Health & Wellness

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How to manage back pain

Back pain can have a debilitating impact on those suffering from it. But even those who have endured back pain might be unaware of just how far-reaching and expensive it can be.

According to the National Institute of Neurological Disorders and Stroke, lower back pain is the foremost cause of job disability around the world. The NINDS study, in which researchers examined data from 117 studies conducted in 47 different countries, found that one in 10 people suffer from lower back pain, a discovery that no doubt startles many people, especially when considering the global scope of the study. A condition that affects 10 percent of the world may seem impossible to prevent, but there are steps men and women suffering from back pain can take to make their condition more manageable.

* Contact your physician. A bruised back or mild stiffness may not require the help of a physician. Such issues will likely disappear shortly enough to make medical attention unnecessary. But EmblemHealth recommends that people suffering with back pain visit a doctor if they experience numbness or tingling in their back, legs or arms; suffer pain after a fall; and/or are feeling pain with additional symptoms, including fever, trouble passing urine or unexplained weight loss. Such symptoms indicate that the back pain is more than just a temporary nuisance, and something that may need to be treated by a professional.

When a physician visit is necessary, the doctor will attempt to understand just what's causing the pain. Identifying the cause can help to develop an appropriate and effective course of treatment. The most common causes of back pain include bulging discs, pinched nerves, arthritis, muscle spasms or strains, and sciatica, a nerve condition that goes from the lower back through the hips. Some cases of back pain are a result of poor posture or tight muscles.

* Exercise regularly. When speaking with a physician, men and women who suffer from back pain should discuss exercise as a treatment method. Regular exercises such as riding a bicycle or swimming can improve strength and flexibility in the back. More complex exercises, such as yoga, also have been recommended to sufferers of back pain. Yoga improves flexibility and builds strength while also promoting strong bones which can reduce a person's risk of injury. Injuries that limit movement can increase a person's risk of developing back pain, so an exercise routine that builds flexibility and strong bones can be an effective way to manage or even prevent back pain.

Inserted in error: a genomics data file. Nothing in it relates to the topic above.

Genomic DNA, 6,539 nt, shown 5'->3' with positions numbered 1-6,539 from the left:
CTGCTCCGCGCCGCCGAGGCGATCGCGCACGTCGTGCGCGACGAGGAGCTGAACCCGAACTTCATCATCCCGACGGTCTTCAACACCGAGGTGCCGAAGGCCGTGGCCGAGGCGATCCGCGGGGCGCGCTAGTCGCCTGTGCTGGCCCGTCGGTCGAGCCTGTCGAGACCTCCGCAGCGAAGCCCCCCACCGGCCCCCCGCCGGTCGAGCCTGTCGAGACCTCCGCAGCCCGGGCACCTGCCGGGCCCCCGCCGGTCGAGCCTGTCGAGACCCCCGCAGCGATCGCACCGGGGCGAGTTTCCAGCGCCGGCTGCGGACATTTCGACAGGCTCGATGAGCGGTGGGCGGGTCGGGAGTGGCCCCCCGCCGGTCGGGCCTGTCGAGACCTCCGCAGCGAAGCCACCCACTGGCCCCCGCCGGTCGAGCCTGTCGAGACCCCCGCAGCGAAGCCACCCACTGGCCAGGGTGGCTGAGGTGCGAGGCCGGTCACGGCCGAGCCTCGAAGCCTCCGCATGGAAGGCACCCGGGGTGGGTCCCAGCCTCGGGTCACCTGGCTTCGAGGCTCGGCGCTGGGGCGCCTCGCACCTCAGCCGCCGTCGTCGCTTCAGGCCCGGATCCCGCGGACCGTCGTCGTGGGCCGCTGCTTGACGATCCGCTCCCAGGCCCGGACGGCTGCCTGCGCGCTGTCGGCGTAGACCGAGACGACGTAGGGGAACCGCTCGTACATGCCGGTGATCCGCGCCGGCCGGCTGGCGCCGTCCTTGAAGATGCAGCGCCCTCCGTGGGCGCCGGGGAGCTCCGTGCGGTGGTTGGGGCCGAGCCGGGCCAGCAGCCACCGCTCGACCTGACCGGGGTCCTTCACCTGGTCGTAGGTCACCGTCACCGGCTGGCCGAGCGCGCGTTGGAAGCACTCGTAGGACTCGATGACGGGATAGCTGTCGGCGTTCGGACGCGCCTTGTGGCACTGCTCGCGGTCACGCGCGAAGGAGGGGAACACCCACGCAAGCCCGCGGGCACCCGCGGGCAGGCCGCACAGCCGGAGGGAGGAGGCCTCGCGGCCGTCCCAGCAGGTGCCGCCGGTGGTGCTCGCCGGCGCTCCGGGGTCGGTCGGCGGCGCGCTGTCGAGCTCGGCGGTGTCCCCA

* Sit up straight at work. Many people can trace their back pain to their offices, where uncomfortable chairs and poorly positioned desks don't provide the necessary support men and women need to reduce or prevent back pain. Chairs should provide adequate lower back support, and desks should be at a comfortable height that does not force the body to hunch or place itself in another awkward position just to get work done. When sitting, make sure you are sitting upright with your shoulders relaxed and your body against the back of your chair.

* Don't resort to too much rest. Long-time sufferers of back pain no doubt recall a time when physicians would prescribe rest to treat back pain. But too much sitting around has now been shown to worsen back pain. If you must rest, do so for only a day or two before gradually becoming more active. Swimming or walking can be great and less physically taxing ways to acclimate your body to physical activity after resting for a day or two due to back pain.

Studies have shown that back pain is prevalent across the globe. Coping with back pain is often painful, but there are healthy ways for men and women to manage their back pain and start feeling good again.

Gadsden Times